Remind me again--what is the MN Center for Twin and Family Research?

The Center is located in the Department of Psychology at the University of Minnesota.  For the past twenty-five years, the Center has conducted several studies of twins as well as the SIBS study. The MN Twin Family Study is one of the world’s best-known research studies.  Some of those same researchers are heading this study as well. 

What kinds of things will you ask?

We’ll ask about both strengths and challenges in your family.  Basically, we will focus on four areas of development:  (1) academic achievement, (2) relationships with family and friends, (3) mental health, and (4) substance use. 

Essentially, we want to see if anything has changed in these areas for you since the first assessment.  Remember, though, that what you or any other family member says to us is kept confidential and will not be disclosed to other family members or anyone outside the study.

Why are you studying adoptive families?

We’re studying adoptive families because you and your children share the same home but not the same genes.  Therefore, it is much easier to sort out what’s due to nature (genes) and nurture (environment) than in families where members share both.  We can learn how important characteristics, such as personality, develop.  Furthermore, we’ll improve our knowledge about causes and prevention of common but sometimes serious emotional and behavioral problems that many teens and young adults experience.  We know that many of these problems involve a genetic contribution; studying adoptive families allows us to learn more about factors in the environment that may affect their development.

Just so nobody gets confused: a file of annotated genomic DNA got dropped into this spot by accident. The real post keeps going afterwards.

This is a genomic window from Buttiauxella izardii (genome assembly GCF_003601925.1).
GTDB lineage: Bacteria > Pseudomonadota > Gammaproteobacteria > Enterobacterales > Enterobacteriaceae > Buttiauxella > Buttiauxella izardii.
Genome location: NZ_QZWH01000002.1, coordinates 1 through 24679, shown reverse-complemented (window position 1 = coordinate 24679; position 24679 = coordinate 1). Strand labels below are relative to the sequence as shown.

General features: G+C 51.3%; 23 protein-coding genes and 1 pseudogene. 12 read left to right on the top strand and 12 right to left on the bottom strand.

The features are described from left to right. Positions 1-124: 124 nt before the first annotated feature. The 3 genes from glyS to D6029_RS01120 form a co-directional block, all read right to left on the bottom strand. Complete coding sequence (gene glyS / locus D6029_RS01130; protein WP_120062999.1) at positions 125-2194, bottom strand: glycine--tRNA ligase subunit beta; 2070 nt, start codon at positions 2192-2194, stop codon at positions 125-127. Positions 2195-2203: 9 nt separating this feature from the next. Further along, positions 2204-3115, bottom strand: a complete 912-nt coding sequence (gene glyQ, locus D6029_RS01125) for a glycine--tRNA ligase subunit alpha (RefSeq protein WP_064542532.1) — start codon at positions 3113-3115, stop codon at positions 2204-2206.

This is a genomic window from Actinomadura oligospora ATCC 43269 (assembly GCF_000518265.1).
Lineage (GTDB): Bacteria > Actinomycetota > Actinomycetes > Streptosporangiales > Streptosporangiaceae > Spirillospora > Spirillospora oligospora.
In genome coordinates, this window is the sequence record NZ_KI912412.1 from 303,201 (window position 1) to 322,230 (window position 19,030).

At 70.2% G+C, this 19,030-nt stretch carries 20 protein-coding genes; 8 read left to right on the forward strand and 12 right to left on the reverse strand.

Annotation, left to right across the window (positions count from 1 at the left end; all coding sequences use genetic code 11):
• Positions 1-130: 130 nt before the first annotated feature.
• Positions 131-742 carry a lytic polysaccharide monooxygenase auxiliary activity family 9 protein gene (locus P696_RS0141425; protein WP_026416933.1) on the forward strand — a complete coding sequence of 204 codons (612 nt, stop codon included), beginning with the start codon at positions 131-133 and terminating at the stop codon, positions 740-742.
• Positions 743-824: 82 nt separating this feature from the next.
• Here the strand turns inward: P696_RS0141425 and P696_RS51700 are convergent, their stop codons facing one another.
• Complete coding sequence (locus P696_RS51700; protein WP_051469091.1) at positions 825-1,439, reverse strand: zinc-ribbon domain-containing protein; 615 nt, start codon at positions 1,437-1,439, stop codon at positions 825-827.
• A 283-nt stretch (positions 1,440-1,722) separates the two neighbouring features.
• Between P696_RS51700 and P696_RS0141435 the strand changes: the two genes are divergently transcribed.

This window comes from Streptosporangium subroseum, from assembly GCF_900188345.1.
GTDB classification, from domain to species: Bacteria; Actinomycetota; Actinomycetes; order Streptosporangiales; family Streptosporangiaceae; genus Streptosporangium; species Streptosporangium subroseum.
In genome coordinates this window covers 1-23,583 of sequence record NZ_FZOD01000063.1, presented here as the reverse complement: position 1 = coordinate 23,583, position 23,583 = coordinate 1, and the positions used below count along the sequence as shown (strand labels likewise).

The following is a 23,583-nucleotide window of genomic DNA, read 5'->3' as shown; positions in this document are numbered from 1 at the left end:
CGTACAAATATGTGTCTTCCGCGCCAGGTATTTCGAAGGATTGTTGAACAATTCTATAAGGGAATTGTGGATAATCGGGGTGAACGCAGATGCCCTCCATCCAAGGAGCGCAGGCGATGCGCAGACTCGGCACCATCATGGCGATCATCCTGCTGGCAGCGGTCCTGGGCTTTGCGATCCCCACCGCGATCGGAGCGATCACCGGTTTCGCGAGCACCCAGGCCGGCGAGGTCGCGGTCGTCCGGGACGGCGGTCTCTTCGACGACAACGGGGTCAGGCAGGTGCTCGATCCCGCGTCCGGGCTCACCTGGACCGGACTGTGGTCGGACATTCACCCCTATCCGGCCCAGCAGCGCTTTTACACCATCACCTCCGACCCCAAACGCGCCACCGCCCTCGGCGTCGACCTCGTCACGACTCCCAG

How much time is involved in participating?

It varies depending on the assessment. The current assessment is a follow-up phone interview that lasts approximately 1-1 1/2 hours. As always, participants are compensated for their time.

Who’s paying for this?

This study is funded by the National Institutes of Health, which is the research branch of the federal government. 

How will participating in this study benefit our family?

Each member who participates receives some monetary compensation.  We’ll also send you our newsletters and keep you up to date on the current research findings. Additionally, we hope to provide you with personality feedback based on one of the questionnaires you fill out.

Ideally, your participation will also be beneficial in giving feedback to agencies and other professionals who can improve post-adoption and counseling services.  The results of the study will also be made available to legislators, policymakers, and the general public, in hopes of correcting misconceptions that exist regarding adoptive families.

Finally, your participation will ultimately benefit society by allowing a better understanding of human behavior.

 

 
     
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The U of MN is an equal opportunity educator and employer. This page last updated: August 24, 2010 11:02 AM